There is tension in Bulgaria as citizens voted on Sunday, November 13, 2016 towards electing a new President.
While casting his ballot, the tough-talking premier reiterated his vow to throw in the towel if his pro-EU protegee -- parliamentary speaker Tsetska Tsacheva -- loses to former air force chief Rumen Radev, seen as friendly to Moscow.
"We will not participate in any way in the government if we lose today," Borisov said.
A political novice, the 53-year-old Radev stunned pollsters by sweeping just over 25 percent of the vote to Tsacheva's nearly 22 percent in the first round of the election on November 6.
Polling stations opened at 0500 GMT and will close at 1800 GMT, with first projections expected shortly afterwards.
The latest polls show Radev is still the favourite as voters seek to punish the government over its perceived failure to tackle rampant corruption and poverty in the European Union's poorest member state.
"I voted against Borisov because I don't think that he's honest and he hasn't really done anything to improve our lives," said 52-year-old Zora Kardachka, a dry cleaner.
Observers say the general's victory might tilt ex-communist and Soviet ally Bulgaria, which has long walked a tightrope between Moscow and Brussels, towards Russia's orbit -- a trend seen across eastern and central Europe amid rising euroscepticism.
Nearby Moldova also looked set to elect a pro-Russian president on Sunday.
Tsacheva, 58, has vowed to keep Bulgaria on a pro-European path and accused her rival of being a "red general".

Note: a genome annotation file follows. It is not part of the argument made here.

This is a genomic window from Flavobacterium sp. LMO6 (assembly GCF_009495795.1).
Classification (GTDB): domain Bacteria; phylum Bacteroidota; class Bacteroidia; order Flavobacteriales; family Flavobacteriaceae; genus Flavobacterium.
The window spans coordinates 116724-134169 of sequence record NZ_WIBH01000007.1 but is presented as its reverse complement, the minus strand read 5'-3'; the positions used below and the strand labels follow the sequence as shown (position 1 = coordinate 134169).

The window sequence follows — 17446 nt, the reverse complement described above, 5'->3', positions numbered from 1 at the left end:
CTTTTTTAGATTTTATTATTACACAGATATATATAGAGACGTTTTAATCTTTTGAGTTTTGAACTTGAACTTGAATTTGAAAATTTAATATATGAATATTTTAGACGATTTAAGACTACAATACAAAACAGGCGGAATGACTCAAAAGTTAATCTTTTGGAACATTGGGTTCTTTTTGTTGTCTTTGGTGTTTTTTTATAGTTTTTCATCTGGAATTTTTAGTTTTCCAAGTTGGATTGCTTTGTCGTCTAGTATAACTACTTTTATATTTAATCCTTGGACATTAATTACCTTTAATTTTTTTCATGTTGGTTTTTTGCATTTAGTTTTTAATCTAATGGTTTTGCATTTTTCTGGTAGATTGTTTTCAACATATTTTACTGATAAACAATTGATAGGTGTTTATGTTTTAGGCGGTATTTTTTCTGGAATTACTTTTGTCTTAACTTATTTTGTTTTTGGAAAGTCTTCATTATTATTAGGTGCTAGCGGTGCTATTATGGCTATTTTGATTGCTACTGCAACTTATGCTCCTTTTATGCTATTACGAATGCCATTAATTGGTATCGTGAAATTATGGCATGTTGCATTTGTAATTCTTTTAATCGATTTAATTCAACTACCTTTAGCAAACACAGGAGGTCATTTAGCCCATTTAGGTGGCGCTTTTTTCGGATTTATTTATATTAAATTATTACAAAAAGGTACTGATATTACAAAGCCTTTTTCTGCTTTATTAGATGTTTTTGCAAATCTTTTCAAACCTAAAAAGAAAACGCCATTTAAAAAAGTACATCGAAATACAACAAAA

But lacking charisma she has not inspired voters, in an embarrassing setback for the popular Borisov who became prime minister for the second time in 2014.
"Maybe I should have thought better when I staked the government's fate on my choice... I was wrong and I will take full responsibility," the burly ex-police chief said on Wednesday.
However, Sunday's outcome could still be swayed with support from those who had voted for other first-round candidates, observers said.
The Bulgarian president's role is largely ceremonial but he or she -- Tsacheva would be the first woman in the position -- is nonetheless a respected figure and commander-in-chief of the armed forces.
If Tsacheva loses, Borisov could announce his resignation on Sunday evening.
Fresh elections are likely to plunge Bulgaria into renewed turmoil.
Prior to Borisov's re-election, the country went through a long period of upheaval involving mass protests and a string of polls.
Despite promised reforms, graft and poverty remain rife while public anger has also been growing over thousands of migrants currently stranded in Bulgaria.
Borisov's popularity has waned and opinion polls suggest that his GERB party would fail to win an outright majority in early elections.
And Borisov appears to have badly miscalculated in nominating Tsacheva, analysts say.
"His threat to step down has mobilised his opponents more than supporters," Zhivko Georgiev of the Gallup Institute told AFP.
A win for Radev would also signal a change in direction from outgoing President Rosen Plevneliev, a strong critic of Russia.
Sofia and Moscow have deep historical and cultural ties, and Bulgaria's economy is heavily reliant on Russian energy.
Plevneliev accused Russia of trying to "destabilise Europe" by "financing anti-EU ultra-nationalists" including in Bulgaria, in an interview published on Sunday in Austrian newspaper Die Presse.
He warned that the Balkans were a tinderbox for conflict and found themselves in a tug of war between Moscow and Brussels.
"The Balkans are an important strategic part of Russian interests. Bulgaria is important for Europe because it is a key regional player. Those who seek to destabilise Europe, have the best chances of doing so in the Balkans. It's always been this way: this is where WWI was ignited."
"The (political climate) is more dangerous now than during the Cold War."
Radev, a general who trained in the United States, has repeatedly insisted that "being a member of the EU and NATO does not mean that Bulgaria must be an enemy of Russia".